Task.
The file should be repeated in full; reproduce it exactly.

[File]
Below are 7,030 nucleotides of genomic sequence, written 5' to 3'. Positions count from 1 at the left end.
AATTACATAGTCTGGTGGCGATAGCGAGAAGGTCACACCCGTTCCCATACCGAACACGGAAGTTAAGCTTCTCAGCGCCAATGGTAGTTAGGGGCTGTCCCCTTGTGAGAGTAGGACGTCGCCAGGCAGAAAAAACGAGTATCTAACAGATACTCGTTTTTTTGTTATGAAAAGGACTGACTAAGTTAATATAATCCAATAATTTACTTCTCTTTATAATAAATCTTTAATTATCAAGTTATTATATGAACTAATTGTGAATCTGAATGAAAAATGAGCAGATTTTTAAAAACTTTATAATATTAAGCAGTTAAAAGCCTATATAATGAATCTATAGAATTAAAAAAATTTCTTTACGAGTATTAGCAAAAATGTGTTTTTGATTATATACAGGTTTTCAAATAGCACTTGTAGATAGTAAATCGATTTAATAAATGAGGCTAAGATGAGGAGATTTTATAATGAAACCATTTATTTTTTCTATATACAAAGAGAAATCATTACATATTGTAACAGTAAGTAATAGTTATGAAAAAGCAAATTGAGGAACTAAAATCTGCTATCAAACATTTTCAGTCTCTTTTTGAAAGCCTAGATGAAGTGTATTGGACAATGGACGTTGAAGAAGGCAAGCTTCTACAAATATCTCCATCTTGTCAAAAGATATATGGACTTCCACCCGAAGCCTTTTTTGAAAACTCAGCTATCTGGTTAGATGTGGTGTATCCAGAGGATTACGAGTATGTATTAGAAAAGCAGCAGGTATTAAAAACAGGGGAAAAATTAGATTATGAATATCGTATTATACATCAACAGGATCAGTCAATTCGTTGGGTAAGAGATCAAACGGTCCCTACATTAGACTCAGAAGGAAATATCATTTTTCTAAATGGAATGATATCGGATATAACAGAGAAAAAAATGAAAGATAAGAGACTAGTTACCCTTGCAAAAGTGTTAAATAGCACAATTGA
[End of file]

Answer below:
Below are 7,030 nucleotides of genomic sequence, written 5' to 3'. Positions count from 1 at the left end.
AATTACATAGTCTGGTGGCGATAGCGAGAAGGTCACACCCGTTCCCATACCGAACACGGAAGTTAAGCTTCTCAGCGCCAATGGTAGTTAGGGGCTGTCCCCTTGTGAGAGTAGGACGTCGCCAGGCAGAAAAAACGAGTATCTAACAGATACTCGTTTTTTTGTTATGAAAAGGACTGACTAAGTTAATATAATCCAATAATTTACTTCTCTTTATAATAAATCTTTAATTATCAAGTTATTATATGAACTAATTGTGAATCTGAATGAAAAATGAGCAGATTTTTAAAAACTTTATAATATTAAGCAGTTAAAAGCCTATATAATGAATCTATAGAATTAAAAAAATTTCTTTACGAGTATTAGCAAAAATGTGTTTTTGATTATATACAGGTTTTCAAATAGCACTTGTAGATAGTAAATCGATTTAATAAATGAGGCTAAGATGAGGAGATTTTATAATGAAACCATTTATTTTTTCTATATACAAAGAGAAATCATTACATATTGTAACAGTAAGTAATAGTTATGAAAAAGCAAATTGAGGAACTAAAATCTGCTATCAAACATTTTCAGTCTCTTTTTGAAAGCCTAGATGAAGTGTATTGGACAATGGACGTTGAAGAAGGCAAGCTTCTACAAATATCTCCATCTTGTCAAAAGATATATGGACTTCCACCCGAAGCCTTTTTTGAAAACTCAGCTATCTGGTTAGATGTGGTGTATCCAGAGGATTACGAGTATGTATTAGAAAAGCAGCAGGTATTAAAAACAGGGGAAAAATTAGATTATGAATATCGTATTATACATCAACAGGATCAGTCAATTCGTTGGGTAAGAGATCAAACGGTCCCTACATTAGACTCAGAAGGAAATATCATTTTTCTAAATGGAATGATATCGGATATAACAGAGAAAAAAATGAAAGATAAGAGACTAGTTACCCTTGCAAAAGTGTTAAATAGCACAATTGA